It’s worth paying more to make sure you don’t end up with counterfeit dental equipment, Michael Watson says.
It always surprises me that dentists who say that patients should be prepared to pay for quality, scratch around for the cheapest deals possible for themselves.
They will say that if only patients gave up their fags and booze they could afford high quality dentistry, or that going to eastern Europe for their implants could prove a false economy when things go wrong.
They will then try to find a laboratory that can do their ‘NHS work’, which must be cheap, or try to find an engineer to service equipment, again who is cheap.
All this may be harmless activity, prudent expenditure of scarce funds and you may find a great laboratory or engineer, whose charges are reasonable.
But when it comes to buying equipment off the internet, it’s quite a different matter.
As the British Dental Industry Association (BDIA) says: ‘Internet sales channels and the globalisation of dental manufacturing has provided an opportunity for unscrupulous operators to sell poor quality, substandard or even counterfeit and illegal products.’
At this year’s Showcase, the BDIA announced that it had joined up with the UK medical device regulator, the Medical and Healthcare products Regulatory Agency (MHRA), to stamp out dental counterfeits.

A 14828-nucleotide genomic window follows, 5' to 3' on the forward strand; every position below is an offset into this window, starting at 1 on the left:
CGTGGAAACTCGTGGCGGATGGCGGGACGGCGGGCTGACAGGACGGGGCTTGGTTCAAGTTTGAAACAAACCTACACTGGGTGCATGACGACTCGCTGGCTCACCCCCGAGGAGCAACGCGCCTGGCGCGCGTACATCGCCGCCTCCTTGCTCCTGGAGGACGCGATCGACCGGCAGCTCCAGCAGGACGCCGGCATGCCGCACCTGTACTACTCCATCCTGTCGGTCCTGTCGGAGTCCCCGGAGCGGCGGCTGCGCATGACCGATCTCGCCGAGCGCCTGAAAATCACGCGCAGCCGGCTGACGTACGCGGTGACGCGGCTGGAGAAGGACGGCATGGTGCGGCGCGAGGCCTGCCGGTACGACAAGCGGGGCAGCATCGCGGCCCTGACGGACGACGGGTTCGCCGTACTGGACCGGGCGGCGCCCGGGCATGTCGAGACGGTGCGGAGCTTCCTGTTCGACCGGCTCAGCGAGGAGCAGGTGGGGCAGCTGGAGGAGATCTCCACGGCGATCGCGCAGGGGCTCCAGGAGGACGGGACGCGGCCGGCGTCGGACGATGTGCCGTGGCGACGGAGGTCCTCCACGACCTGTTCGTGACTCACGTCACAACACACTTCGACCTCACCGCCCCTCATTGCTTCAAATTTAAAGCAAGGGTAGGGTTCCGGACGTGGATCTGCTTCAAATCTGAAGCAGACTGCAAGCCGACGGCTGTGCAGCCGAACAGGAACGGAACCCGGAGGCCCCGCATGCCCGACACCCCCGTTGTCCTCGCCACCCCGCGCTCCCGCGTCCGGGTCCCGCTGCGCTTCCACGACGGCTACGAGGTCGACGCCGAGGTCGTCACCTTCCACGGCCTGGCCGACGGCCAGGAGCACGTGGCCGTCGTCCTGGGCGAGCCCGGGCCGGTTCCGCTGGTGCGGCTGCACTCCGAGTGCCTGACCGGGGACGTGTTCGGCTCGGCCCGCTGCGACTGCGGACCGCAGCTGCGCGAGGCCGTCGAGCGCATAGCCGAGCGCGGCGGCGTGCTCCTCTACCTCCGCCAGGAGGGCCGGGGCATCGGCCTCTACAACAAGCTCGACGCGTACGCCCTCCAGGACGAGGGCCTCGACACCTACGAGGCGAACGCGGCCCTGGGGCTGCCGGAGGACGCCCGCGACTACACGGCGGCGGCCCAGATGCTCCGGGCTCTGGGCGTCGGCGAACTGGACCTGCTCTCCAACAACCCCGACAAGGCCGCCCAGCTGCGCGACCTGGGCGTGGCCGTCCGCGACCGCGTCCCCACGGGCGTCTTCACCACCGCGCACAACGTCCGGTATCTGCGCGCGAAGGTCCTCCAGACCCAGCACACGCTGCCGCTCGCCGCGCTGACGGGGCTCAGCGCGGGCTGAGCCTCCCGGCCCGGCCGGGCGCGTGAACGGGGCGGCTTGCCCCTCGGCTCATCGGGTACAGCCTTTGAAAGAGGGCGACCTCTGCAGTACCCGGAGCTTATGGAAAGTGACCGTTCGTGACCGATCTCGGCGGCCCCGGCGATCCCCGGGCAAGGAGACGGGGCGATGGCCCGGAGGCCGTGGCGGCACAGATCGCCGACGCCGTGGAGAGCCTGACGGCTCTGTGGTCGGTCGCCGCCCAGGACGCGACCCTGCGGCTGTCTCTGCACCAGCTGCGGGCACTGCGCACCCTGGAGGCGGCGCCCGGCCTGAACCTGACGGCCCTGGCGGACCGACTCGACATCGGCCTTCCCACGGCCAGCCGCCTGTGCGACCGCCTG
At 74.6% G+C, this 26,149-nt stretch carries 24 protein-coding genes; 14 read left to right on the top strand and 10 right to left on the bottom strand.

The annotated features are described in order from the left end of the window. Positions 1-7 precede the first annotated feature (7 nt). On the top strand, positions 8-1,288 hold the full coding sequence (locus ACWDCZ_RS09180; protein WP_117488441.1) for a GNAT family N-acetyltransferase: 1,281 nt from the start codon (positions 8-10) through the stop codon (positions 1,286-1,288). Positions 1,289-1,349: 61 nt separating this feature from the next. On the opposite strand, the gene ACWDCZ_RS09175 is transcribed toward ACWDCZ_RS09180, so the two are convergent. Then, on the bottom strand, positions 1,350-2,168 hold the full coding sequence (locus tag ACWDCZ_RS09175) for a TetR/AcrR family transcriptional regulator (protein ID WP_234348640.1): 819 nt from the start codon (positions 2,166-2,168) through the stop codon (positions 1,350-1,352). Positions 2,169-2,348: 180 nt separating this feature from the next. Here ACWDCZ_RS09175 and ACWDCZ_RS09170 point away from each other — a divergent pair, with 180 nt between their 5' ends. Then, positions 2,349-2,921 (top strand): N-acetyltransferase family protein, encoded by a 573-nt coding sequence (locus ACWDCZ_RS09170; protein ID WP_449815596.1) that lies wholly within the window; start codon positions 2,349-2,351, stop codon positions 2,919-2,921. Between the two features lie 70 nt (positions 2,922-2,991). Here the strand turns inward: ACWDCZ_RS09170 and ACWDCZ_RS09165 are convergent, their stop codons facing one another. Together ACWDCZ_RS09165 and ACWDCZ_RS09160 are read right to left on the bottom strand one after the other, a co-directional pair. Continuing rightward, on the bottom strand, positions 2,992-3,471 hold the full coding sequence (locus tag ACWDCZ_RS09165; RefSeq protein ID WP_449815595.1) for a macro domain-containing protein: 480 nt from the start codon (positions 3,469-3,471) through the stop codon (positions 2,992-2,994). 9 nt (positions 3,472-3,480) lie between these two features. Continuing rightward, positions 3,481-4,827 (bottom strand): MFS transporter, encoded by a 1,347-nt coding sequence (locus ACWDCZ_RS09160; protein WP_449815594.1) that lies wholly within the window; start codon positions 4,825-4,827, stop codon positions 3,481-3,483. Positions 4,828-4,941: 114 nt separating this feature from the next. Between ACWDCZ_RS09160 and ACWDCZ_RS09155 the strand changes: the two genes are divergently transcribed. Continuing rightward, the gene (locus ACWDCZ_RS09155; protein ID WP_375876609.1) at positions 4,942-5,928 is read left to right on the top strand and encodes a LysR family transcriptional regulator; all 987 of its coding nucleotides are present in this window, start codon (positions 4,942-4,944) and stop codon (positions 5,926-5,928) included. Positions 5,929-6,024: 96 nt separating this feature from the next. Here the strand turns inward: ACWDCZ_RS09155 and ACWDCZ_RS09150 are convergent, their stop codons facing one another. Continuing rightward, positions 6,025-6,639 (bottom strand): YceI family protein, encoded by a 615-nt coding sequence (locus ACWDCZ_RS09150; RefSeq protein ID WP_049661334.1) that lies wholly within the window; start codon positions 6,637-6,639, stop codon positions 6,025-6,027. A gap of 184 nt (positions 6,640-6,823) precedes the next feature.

The sale of counterfeit, sub-standard and even stolen goods on the internet is a growing problem.
The BDIA points out that these are often virtually impossible to differentiate from the genuine product and are at best illegal and at worst downright dangerous.
Cheap copies range from disposable items, to higher value products – such as handpieces, curing lights and even X-ray equipment, mostly made in China – they are widely counterfeited and sold through sites such as Ali Baba, Amazon and Ebay.
The fakes are growing in sophistication.
They appear to have CE marks, bar codes, serial numbers and holographic labels – all counterfeit.
The joint BDIA and MHRA venture will see hard-hitting advertisements regularly appearing in the dental press from November, backed up by a digital campaign and informative articles for the whole dental team.
Alastair Jeffrey, MHRA head of enforcement, comments: ‘It is vital that dentists and dental staff buy equipment from bona fide suppliers and avoid unapproved or counterfeit devices.
‘I urge all dental professionals to be cautious of seemingly cheap devices that may be unfit for purpose and potentially dangerous to patients and the staff that use them.’
BDIA’s Edmund Proffitt, added: ‘Together the BDIA and MHRA can make a real difference educating dentists to the dangers of counterfeit devices, ensuring that they can buy with confidence and eradicating these dangerous and fake products from dentistry.’
All suspect devices should be reported to the appropriate authorities at the earliest opportunity.
All reporting can be done via the MHRA’s simple ‘Yellow Card’ system – www.yellowcard.mhra.gov.uk.